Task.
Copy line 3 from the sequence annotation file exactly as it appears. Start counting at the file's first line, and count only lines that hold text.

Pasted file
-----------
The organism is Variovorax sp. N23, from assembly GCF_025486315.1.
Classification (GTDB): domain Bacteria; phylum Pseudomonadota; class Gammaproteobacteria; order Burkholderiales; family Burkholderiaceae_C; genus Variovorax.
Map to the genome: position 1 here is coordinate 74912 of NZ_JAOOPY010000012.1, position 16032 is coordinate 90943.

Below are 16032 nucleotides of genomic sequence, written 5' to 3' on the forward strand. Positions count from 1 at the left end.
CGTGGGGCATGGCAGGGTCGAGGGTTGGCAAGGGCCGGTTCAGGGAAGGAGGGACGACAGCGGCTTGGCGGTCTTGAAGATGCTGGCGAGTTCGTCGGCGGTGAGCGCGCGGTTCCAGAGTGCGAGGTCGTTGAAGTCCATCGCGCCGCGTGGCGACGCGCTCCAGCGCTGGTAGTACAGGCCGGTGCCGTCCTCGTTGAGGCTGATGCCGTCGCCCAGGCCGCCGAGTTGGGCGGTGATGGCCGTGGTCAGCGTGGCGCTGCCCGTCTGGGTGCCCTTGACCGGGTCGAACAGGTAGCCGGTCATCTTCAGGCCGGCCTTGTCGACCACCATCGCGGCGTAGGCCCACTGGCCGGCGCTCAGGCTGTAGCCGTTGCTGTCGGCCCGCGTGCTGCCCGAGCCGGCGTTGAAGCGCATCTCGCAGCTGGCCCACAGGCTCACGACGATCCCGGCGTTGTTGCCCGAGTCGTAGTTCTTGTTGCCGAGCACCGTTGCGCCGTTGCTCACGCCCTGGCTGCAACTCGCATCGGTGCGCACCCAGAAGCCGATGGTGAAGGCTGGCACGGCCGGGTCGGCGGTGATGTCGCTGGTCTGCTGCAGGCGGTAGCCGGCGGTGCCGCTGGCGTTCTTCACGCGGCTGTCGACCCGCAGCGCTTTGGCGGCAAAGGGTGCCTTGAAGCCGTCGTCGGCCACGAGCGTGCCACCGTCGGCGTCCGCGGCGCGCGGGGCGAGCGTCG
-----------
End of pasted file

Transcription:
Map to the genome: position 1 here is coordinate 74912 of NZ_JAOOPY010000012.1, position 16032 is coordinate 90943.